Spring has been tentative this year, but lately has been winning the battle of frozen overnights and warm sunny days. The morning drizzle has cleared and I’ll finish this week’s article on butterfly gardens in time for next Saturday—Mimi and I are going to enjoy a day in the back yard doing whatever we can!
This is the last Saturday of National Poetry Month. April is always a month bursting with creative energy for me, and I’ve been busily writing new poems and letting them sit for a while and sketching and photographing, and I’ll share these through May as I finish up and look over what I’ve accomplished. For now, here is a collection of poems from past year inspired by this very back yard I’ve visited each morning for 24 years, and built my gardens and found boundless inspiration, with a long list of feline companions at my side to share those moments.
Sometimes I’m on a ladder in the mulberry tree picking berries and a poem starts building in my mind. All I can do is remember to carry paper and pen with me, and hope that I’ll be able to balance while I use both hands to write down my thoughts. The poems below were written as a direct result of being out in the yard, or on the deck observing, enjoying this little space I share with so many living things and span all the seasons of my little space. The art and photos were inspired from being in this space as well.
The Gift of a Morning
This award-winning poem, about Cookie and about sharing my garden with my cats, has its own post to read more about Cookie and me, and you can also listen to a recording with a slideshow of images from my back yard below.
Tthe Gift of a Morning
I thought Cookie
was being stubborn, contrary,
when she wandered away
into the overgrown garden
sauntering at her own pace beneath the stems
of fallen burdock and grasses
and through the forest
of tall goldenrod and asters
where I couldn’t follow.
She sat calmly among grasses and blooming beggar’s ticks
and when I arrived at her side, irritated,
skirt prickly with stickseed and burdock pods,
I reached to pick her up, bad girl,
and turned to see what she studied,
and saw my garden awash with sun
majestic tufts of goldenrod backlit by beams of light
humming with hungry bees finding
the sweetest autumn nectar for their final meal,
white poofs of sow thistle holy in their radiance,
and the first calico asters, my favorite
dappled with passing drops of sun
against the backdrop of dark silhouetted trees;
so much to love in a sweet autumn morning
so much I would have missed.
. . . . . . .
Like a Tree
I wrote this sitting on my deck after coming home from a long day way back when I still worked a day job.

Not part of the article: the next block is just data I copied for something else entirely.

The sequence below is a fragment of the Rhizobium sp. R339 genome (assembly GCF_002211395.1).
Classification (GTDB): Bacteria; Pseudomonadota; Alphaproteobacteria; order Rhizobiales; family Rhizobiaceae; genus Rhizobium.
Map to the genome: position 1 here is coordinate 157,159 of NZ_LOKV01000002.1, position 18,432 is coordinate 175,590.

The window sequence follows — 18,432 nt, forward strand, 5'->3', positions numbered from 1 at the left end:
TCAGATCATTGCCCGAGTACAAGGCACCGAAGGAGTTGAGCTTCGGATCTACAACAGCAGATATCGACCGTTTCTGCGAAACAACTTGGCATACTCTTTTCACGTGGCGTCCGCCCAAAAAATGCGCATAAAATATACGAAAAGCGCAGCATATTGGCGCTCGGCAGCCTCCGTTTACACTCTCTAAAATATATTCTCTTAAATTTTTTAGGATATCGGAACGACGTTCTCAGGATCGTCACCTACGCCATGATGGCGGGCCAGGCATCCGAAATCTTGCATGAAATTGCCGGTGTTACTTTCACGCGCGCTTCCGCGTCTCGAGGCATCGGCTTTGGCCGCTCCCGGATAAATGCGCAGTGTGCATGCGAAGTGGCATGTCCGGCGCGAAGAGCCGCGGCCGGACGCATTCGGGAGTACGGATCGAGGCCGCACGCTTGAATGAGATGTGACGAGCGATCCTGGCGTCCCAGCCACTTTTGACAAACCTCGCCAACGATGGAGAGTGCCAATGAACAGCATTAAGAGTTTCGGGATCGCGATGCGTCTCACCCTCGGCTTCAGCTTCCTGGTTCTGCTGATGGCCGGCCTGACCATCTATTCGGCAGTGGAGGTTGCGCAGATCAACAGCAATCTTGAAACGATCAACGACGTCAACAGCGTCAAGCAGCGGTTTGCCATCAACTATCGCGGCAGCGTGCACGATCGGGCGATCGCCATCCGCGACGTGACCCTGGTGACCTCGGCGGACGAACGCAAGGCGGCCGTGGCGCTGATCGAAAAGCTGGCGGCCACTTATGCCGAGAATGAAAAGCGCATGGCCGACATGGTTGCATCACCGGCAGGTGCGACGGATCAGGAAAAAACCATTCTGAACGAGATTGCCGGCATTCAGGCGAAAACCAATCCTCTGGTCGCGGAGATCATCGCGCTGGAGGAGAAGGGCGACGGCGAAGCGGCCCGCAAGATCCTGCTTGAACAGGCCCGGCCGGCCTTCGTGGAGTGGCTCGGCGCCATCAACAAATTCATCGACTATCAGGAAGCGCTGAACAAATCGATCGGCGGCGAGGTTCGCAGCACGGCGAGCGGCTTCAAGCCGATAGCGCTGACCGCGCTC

Like a Tree
To live my life like a tree,
to grow steadily from small beginnings,
fervently when possible, and quietly adapt when necessary,
stand in peace and harmony with my neighbors,
bear my fruit appropriately,
bring shelter and comfort to others indiscriminately,
and when my season is over
graciously give my gift to the earth
for the benefit of myself and all around me,
and without fear
patiently wait for my moment to return
. . . . . . .
On the death of a downy woodpecker who flew into my window.
I can only hope that
her heart was filled with the joy of the unfolding spring
and that she saw paradise reflected in the glass of my window.
I wrote this right after she died in my hands.
. . . . . . .
This really did happen on Valentine’s Day, and I learned later that this is a courting ritual with American cardinals.
He doesn’t have to give this gift to her
and she doesn’t have to receive it
as she could easily feed herself
but she perches on a fallen branch
while he flies to the feeder
grasps a sunflower seed
and flies back to perch next to her;
they tilt their heads as if to kiss
as she accepts this seed of his love,
the bright red cardinal’s first act of courtship
to his dark red mate
on Valentine’s Day.
. . . . . . .
This poem was inspired by the dogwood I dug up from the woods near an abandoned chicken coop on an old farm just before it went under the bulldozer to become a McMansion development; the dogwood grows dense and lovely and shades the south wall of my house, blooming profusely in huge white blossoms each spring. This poem was published on A Prairie Home Companion website at the very beginning of their “stories from home” series, and led to me creating an annual poetry reading and art show at Andrew Carnegie Free Library and Music Hall.
The dogwoods are blooming up and down my street.
The breaking of the cold,
The unusually warm, brilliant spring day
Has brought my neighbors out to wash cars and cut grass.
Like the returning birds
Their conversations drift and circle from yard to yard
And cross the street on capricious breezes;
We have been put away all winter
Like articles of summer clothing
Our potential at rest,
Yet now, even at night,
Pale, airy clouds of blossoms
Hover in the darkness all over the neighborhood.
. . . . . . .
Sitting on my deck in the dark of a warm June night.
Dusk shadows sparkle with fireflies,